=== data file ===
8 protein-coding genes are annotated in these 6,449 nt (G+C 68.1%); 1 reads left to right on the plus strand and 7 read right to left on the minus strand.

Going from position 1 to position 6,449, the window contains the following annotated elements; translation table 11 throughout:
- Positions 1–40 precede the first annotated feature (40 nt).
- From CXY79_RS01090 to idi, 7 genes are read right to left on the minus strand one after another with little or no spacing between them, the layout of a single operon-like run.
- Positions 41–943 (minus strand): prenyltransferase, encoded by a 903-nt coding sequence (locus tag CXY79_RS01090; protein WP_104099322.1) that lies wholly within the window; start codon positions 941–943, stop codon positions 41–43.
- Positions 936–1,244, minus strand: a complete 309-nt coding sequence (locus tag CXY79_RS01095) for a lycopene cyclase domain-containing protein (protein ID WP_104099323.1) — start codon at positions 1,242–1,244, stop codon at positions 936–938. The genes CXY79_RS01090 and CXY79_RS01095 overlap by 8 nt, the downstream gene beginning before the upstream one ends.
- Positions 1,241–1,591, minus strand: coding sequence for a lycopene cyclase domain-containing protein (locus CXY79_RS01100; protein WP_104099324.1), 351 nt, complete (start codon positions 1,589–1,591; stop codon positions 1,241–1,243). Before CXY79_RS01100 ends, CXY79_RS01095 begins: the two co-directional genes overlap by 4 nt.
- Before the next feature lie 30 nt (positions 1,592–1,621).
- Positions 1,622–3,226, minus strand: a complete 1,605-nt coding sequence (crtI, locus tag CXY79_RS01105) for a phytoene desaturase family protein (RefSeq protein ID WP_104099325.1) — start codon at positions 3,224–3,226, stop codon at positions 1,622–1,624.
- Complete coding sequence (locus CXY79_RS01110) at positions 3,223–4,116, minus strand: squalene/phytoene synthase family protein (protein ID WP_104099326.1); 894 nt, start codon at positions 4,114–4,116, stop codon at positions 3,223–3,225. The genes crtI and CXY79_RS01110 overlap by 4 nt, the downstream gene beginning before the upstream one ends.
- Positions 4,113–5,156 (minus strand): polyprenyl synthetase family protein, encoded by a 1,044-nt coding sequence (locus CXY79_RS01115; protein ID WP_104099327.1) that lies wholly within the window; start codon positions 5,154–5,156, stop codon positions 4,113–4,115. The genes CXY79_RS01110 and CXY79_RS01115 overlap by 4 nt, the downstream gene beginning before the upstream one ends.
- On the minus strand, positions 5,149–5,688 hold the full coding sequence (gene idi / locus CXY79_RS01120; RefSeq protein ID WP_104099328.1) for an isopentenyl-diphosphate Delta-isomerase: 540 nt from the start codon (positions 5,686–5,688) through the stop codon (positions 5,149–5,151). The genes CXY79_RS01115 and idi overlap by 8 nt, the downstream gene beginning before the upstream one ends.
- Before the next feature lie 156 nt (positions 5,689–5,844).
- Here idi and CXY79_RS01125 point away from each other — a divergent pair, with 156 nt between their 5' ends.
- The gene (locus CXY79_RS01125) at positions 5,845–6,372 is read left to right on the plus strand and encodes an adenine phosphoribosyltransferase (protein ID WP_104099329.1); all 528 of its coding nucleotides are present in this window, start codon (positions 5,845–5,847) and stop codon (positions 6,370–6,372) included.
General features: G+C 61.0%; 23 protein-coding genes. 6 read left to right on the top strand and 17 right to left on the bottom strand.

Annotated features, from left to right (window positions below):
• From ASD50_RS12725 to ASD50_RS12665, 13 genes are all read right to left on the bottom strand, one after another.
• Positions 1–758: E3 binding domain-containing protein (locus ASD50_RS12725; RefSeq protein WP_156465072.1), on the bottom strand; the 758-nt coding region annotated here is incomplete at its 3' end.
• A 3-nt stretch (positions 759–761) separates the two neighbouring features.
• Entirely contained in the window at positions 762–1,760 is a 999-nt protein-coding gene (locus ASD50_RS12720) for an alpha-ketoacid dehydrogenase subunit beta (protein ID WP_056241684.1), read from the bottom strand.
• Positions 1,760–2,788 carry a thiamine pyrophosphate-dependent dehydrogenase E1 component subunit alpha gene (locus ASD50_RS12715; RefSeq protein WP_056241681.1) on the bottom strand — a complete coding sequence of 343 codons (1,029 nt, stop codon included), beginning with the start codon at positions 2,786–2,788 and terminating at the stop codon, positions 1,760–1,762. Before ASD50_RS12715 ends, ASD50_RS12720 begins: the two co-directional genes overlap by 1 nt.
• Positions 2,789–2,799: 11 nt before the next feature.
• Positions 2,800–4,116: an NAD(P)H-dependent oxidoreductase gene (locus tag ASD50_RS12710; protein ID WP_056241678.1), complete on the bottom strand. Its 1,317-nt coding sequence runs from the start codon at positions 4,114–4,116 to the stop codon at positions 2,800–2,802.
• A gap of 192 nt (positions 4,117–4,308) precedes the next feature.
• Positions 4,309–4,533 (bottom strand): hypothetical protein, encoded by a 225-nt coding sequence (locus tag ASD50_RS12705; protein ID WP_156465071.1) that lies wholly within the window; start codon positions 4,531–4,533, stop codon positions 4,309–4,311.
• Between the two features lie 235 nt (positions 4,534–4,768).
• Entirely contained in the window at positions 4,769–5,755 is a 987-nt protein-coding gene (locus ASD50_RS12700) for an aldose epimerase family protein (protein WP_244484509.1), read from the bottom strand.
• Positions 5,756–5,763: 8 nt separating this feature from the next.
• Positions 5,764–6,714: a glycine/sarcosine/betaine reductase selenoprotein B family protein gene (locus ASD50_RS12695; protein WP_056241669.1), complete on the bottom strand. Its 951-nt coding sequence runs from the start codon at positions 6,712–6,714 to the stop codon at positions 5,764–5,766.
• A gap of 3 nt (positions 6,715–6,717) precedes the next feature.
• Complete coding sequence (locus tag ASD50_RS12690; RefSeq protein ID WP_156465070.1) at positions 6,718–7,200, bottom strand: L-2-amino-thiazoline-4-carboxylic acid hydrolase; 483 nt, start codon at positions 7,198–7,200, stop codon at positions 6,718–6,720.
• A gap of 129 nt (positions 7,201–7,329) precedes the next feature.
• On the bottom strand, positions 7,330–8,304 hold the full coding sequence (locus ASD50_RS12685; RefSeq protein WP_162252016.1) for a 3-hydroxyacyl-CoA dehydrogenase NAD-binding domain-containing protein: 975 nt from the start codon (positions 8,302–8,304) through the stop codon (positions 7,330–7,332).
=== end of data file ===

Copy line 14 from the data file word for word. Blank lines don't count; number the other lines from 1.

- Here idi and CXY79_RS01125 point away from each other — a divergent pair, with 156 nt between their 5' ends.